In a series of actions within the last five days, the FCC has focused its enforcement attention on cramming — the unauthorized placement of fees onto a consumer’s monthly phone bill by its own phone provider or an unaffiliated third party. These charges could be for telecommunications products and services but could also be for cosmetics or diet products. At an event in Washington, DC on June 20th, FCC Chairman Julius Genachowski announced the launch of a major new effort to educate consumers about cramming and plans for a proceeding that will empower consumers to better protect themselves from cramming. The FCC estimates that up to 20 million Americans may be victims of cramming each year.
In a series of Notices of Apparent Liability (NAL) released last week, the FCC issued fines between $1.5 and $4.2 million against four telephone service providers for cramming. These charges usually range from $1.99 to $19.99 per month and may go undetected for months. To reinforce its concerns about cramming, the FCC also released an Enforcement Advisory stating that “it has acted on four major investigations involving cramming” which it said is an “unjust and unreasonable” practice under Section 201(b) of the Communications Act. The Advisory also stated that the telecom providers “had apparently engaged in constructive fraudulent activity as part of a plan to place charges on consumers’ phone bills for services that the consumers neither requested nor authorized.”
According to a News Release issued last week, the four telecom providers, all headquartered in Pennsylvania, defrauded consumers by billing them for unauthorized dial-around services (a form of long distance service that allows a customer to use a different carrier than the one presubscribed to the telephone number). According to the News Release, 99.9% of the billing charges levied by the alleged violators were bogus. In one NAL, the FCC stated that one of the telecom providers billed “as many as 18,571 consumers monthly, during which time no more than 22 consumers (or 0.1 percent) ever actually used its service.”
According to the NALs, all four telecom providers employed identical Internet-only solicitation and online enrollment for services utilizing the same billing aggregator. The telecom providers practiced the same method of customer verification, which did not include sending “reply required” confirmation e-mails. When consumers later challenged the monthly charges, the telecom provider stated that as part of its customer verification process, it merely confirmed that the consumer’s name and/or address contained on the online enrollment form matched the telephone number provided on the online enrollment form, or confirmed that the IP address provided on the online enrollment form was within a 100 mile radius of the name, address and telephone number included in the online registration.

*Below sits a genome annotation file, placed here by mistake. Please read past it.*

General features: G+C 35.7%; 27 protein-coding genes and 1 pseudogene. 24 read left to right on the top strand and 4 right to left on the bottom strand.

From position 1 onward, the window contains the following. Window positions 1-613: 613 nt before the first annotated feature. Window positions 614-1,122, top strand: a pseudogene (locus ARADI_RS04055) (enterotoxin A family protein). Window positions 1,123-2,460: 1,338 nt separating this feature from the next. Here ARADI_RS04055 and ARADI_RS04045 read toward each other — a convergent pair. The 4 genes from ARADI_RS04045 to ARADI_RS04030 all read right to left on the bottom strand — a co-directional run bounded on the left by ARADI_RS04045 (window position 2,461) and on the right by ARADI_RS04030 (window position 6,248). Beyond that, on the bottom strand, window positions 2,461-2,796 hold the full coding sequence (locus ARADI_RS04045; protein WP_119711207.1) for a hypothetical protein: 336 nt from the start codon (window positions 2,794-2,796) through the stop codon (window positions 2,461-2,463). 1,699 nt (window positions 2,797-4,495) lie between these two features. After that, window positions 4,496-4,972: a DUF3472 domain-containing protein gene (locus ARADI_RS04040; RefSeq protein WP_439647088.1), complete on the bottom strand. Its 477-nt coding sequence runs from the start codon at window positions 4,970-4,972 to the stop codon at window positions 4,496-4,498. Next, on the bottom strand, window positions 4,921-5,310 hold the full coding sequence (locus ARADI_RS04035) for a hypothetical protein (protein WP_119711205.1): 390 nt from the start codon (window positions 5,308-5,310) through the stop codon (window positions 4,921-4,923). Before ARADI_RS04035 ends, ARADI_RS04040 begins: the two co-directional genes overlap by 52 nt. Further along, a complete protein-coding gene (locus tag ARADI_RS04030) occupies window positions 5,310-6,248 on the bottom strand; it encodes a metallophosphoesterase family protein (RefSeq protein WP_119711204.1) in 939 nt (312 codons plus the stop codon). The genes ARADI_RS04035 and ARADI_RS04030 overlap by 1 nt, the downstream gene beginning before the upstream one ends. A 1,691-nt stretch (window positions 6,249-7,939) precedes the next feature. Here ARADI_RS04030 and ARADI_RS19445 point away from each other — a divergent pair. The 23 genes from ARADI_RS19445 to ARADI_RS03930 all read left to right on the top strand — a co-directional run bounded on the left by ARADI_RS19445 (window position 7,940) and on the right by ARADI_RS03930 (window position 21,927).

One NAL, issuing a $3,000,000 fine, alleged that the telecom provider placed unauthorized monthly charges of at least $12.95 on approximately 150,000 phone bills over the course of one year. Another NAL alleged that the telecom provider placed unauthorized monthly charges of at least $13.97 on approximately 141,000 phone bills during a 12 month period, garnering an estimated $2,000,000 in revenues. The FCC stated that such fraudulent practices were “unjust and unreasonable practices” in violation of Section 201(b) of the Communications Act of 1934.
Pursuant to Section 503 of the Communications Act, the forfeiture for cramming could be calculated as $150,000 for each violation, or each day of a continuing violation, up to a statutory maximum of $1,500,000 for a single act or failure to act by a common carrier. The Commission has not formally established forfeiture amounts for unjust and unreasonable practices, and the FCC therefore retains its discretion to issue forfeitures on a case-by-case basis. All four NALs referenced a 1998 NAL in which the FCC assessed a $40,000 penalty for each cramming violation. The FCC also indicated in each of the NALs that the penalty levied against the alleged violators should exceed the fraudulent bills in order to serve as an adequate deterrent against future similar conduct.